We got into Victoria around 2:00 in the afternoon and tied up at the customs dock to clear Canadian customs. Canadian customs docks are often unmanned with a simple phone which connects directly to a customs office who knows where. In this case, there was a sign stating “phone out of order, call 1-888-CANPASS. So I did, waited on hold 10 minutes, and spoke with a friendly Canadian whose most challenging question was where the heck were we? Which customs dock in Victoria? I suppose they have separate facilities for the cruise ship passengers. For the first time ever, I had quite a few veggies that made it through without needing to be tossed, including potatoes which I've never successfully brought over the border in the past. The secret is they need to be in commercial packaging including the point of origin, not loose in a produce bag.
After customs we tied up at the fuel dock to fill the diesel tank. The fuel guy asked if we were going to Hawaii in the upcoming Vic-Maui race. Ah shucks, thanks for giving us credit but we are just going to Barkley Sound. At the dock we did end up near Gemini's Dream, the second ever all-woman Vic-Maui race team, as they went through their pre-race prep work. http://geminisdream.com/ They withdrew partway to Hawaii as they had equipment failures with their furling mainsail. Furling mainsails...I've never understood the appeal.
There was some talk from the seasick septuagenarian about simply taking a floatplane from Victoria to meet us at Ucluelet, but we pointed out that (a) Ucluelet is on the far side of Barkley Sound, which will take us more time to get there to reunite and (b) it is uncertain if the boat will even get there! I still viewed the whole trip as maybe 50/50 odds on actually making it to Barkley Sound vs. turning tail and activating Plan B which was to join my cousin who would soon be cruising in the San Juan Islands.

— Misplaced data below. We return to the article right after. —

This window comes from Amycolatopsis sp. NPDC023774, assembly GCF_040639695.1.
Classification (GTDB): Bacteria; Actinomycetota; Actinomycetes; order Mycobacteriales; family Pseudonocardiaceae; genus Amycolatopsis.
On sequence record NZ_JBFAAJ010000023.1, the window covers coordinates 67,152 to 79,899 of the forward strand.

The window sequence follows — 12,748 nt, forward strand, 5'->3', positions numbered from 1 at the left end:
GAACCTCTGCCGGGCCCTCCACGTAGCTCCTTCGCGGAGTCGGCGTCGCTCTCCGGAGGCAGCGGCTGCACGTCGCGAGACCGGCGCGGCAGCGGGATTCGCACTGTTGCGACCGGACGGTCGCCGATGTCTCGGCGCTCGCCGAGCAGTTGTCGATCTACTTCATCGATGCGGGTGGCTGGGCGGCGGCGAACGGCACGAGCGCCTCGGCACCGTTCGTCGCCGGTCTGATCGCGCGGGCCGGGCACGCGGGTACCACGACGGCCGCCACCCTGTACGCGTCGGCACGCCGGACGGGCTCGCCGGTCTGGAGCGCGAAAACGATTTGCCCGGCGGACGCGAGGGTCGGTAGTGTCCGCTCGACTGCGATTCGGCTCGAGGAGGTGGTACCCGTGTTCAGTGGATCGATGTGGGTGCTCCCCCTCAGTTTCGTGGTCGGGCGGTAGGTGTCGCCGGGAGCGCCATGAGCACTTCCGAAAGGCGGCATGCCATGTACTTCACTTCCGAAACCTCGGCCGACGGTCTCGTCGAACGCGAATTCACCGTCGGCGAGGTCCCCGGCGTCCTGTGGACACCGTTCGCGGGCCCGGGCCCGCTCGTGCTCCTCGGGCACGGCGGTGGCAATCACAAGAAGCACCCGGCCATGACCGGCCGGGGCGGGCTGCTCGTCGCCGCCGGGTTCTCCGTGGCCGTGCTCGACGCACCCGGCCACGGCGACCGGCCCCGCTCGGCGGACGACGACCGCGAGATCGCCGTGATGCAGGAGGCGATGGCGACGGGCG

It was at this point I discovered the bilge pump was not working. Oh and the bilge has about a foot of water in it. Not good. A little investigation revealed the problem was with the automatic float switch, not the pump itself. I redid the wiring to bypass the float switch, which means I need to actively monitor the bilge and run it from the breaker switch on the DC panel as needed. Not a disaster, but a bit disturbing to lose the safety of an automatic switch.
Considering the rough crossing, we discarded the ill-conceived notion of blasting onward through Race Passage to Sooke and just tied up in front of the Empress Hotel. We enjoyed a lovely dinner at Il Terrazo https://www.ilterrazzo.com/ where everyone restored their strength before an early night for an early departure to Sooke the next morning. I hesitated to post that link to Il Terrazo's website as it features one of the hallmarks of a truly atrocious website: a carousel of images never displayed at more than 400 pixels wide using multiple images downloaded to the browser, each of which is over 3,000 (!) pixels wide. I shudder at the waste. You could probably heat a family of four's home for a day on the wasted processing this website generates every year as it forces every visitor to download almost 10x the image data needed. Here endeth the web development side rant. They did have one of the best creme brulee desserts I've ever had. The hard shell must have been 1/8" thick: shards of shrapnel flew across the table due to the force required to tap my spoon through it.
Even though it would only be about 15 miles to Sooke, it would take us through Race Passage and we wanted the current with us through that chokepoint. So an early departure it would be once again. Onwards to Sooke tomorrow!Share on Twitter Share on Facebook